In 1945 military censors found letters to a friend in which he criticized Stalin. That cost him eight years’ detention in the Gulag camps, where tens of millions people have perished.

Because of his mathematics background he was moved to a secret research institute -- recreated in his work “The First Circle” -- and in 1950 to labor camps in the Kazakh steppes.

Solzhenitsyn was released in 1953 to start a period of perpetual exile where he was stricken with a stomach cancer. Despite poor medication, he overcame cancer by the time he was released and fully cleared of all charges in 1956.

The swing toward public denunciation of Stalin’s crimes in 1961 initiated by Communist Party leader Nikita Khrushchev saw the unknown 43-year-old author admitted to the Writers’ Union.

Then in 1962, as part of Khrushchev’s anti-Stalin drive, Solzhenitsyn was allowed to publish “One Day in the Life of Ivan Denisovich”, a novel based on his camp experiences. A literary and political bombshell, it made the author a household name overnight.


But the political and cultural thaw did not last long.

The hardline Leonid Brezhnev replaced Khrushchev in 1964 and Solzhenitsyn’s works including “The First Circle” and the less explosive “Cancer Ward” became a target of the KGB persecution.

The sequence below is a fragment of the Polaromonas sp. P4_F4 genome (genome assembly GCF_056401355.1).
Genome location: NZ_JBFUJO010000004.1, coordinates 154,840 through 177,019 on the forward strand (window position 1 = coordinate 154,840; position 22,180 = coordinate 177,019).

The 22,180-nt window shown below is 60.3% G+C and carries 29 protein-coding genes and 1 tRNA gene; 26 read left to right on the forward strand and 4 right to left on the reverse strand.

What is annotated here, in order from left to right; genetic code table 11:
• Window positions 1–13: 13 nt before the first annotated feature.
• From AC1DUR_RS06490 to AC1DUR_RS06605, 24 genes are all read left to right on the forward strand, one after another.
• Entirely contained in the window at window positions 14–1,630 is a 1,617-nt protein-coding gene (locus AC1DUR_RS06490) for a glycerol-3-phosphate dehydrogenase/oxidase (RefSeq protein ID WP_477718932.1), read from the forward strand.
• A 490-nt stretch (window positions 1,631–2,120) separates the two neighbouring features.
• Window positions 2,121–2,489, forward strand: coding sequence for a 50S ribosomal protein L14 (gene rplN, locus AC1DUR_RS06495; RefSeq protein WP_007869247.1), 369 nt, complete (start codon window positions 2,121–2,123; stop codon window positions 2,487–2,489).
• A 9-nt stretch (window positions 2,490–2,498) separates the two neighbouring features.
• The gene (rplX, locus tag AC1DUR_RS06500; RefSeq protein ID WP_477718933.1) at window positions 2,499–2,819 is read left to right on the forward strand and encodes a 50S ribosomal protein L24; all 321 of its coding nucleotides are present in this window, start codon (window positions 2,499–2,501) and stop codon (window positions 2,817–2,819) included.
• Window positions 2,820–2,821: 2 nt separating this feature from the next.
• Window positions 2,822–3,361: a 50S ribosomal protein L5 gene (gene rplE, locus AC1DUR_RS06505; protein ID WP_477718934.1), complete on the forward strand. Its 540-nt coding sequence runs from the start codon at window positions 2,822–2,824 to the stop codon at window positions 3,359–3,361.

His works were withdrawn from public libraries. His name was erased from the history of Soviet literature and even the distribution of his works became a criminal offence.

In 1970 he angered the Soviet leadership for accepting the Nobel Prize for Literature. Three years later he published in Paris “The Gulag Archipelago”, smuggled out despite the best efforts of the KGB.

The epic work invested the international lexicon with a new word -- “gulag” (a Russian acronym for ‘Main Administration of the Labour Camps’) -- to describe the repressive system.

The communist authorities stripped him of his citizenship and in 1974 bundled him onto a plane to West Germany. His second wife, Natalia, whom he had only just married, followed him.

Solzhenitsyn spent the next 20 years in the United States working on what he saw as his main literary ambition, a vast historical epic on the formation of Soviet society.


But he always made clear he wanted to die in Russia.

Then a distant prospect, it became a reality when Soviet leader Mikhail Gorbachev launched his liberal Perestroika reforms.